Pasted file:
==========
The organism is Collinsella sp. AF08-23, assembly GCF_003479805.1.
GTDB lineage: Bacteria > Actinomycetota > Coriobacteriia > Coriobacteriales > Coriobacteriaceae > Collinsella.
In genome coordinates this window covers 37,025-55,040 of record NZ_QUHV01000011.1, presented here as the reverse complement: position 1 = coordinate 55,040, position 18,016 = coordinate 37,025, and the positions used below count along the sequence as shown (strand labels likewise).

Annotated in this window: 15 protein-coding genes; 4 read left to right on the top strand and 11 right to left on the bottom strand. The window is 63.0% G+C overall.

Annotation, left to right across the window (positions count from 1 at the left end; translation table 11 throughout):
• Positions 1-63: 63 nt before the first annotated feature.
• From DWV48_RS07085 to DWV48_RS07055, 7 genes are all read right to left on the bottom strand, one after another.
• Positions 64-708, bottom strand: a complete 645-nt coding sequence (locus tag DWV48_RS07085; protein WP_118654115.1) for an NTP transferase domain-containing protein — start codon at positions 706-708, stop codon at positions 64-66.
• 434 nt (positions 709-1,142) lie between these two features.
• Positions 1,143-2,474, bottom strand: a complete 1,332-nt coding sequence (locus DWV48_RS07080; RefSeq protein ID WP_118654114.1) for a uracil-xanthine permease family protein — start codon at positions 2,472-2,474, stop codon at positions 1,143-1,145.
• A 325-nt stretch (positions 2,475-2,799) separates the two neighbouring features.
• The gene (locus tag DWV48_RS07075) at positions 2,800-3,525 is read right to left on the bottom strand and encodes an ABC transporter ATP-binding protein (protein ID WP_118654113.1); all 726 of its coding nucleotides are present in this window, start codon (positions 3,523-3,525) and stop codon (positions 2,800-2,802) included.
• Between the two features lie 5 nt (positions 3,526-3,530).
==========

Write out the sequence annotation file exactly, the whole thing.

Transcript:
The organism is Collinsella sp. AF08-23, assembly GCF_003479805.1.
GTDB lineage: Bacteria > Actinomycetota > Coriobacteriia > Coriobacteriales > Coriobacteriaceae > Collinsella.
In genome coordinates this window covers 37,025-55,040 of record NZ_QUHV01000011.1, presented here as the reverse complement: position 1 = coordinate 55,040, position 18,016 = coordinate 37,025, and the positions used below count along the sequence as shown (strand labels likewise).

Annotated in this window: 15 protein-coding genes; 4 read left to right on the top strand and 11 right to left on the bottom strand. The window is 63.0% G+C overall.

Annotation, left to right across the window (positions count from 1 at the left end; translation table 11 throughout):
• Positions 1-63: 63 nt before the first annotated feature.
• From DWV48_RS07085 to DWV48_RS07055, 7 genes are all read right to left on the bottom strand, one after another.
• Positions 64-708, bottom strand: a complete 645-nt coding sequence (locus tag DWV48_RS07085; protein WP_118654115.1) for an NTP transferase domain-containing protein — start codon at positions 706-708, stop codon at positions 64-66.
• 434 nt (positions 709-1,142) lie between these two features.
• Positions 1,143-2,474, bottom strand: a complete 1,332-nt coding sequence (locus DWV48_RS07080; RefSeq protein ID WP_118654114.1) for a uracil-xanthine permease family protein — start codon at positions 2,472-2,474, stop codon at positions 1,143-1,145.
• A 325-nt stretch (positions 2,475-2,799) separates the two neighbouring features.
• The gene (locus tag DWV48_RS07075) at positions 2,800-3,525 is read right to left on the bottom strand and encodes an ABC transporter ATP-binding protein (protein ID WP_118654113.1); all 726 of its coding nucleotides are present in this window, start codon (positions 3,523-3,525) and stop codon (positions 2,800-2,802) included.
• Between the two features lie 5 nt (positions 3,526-3,530).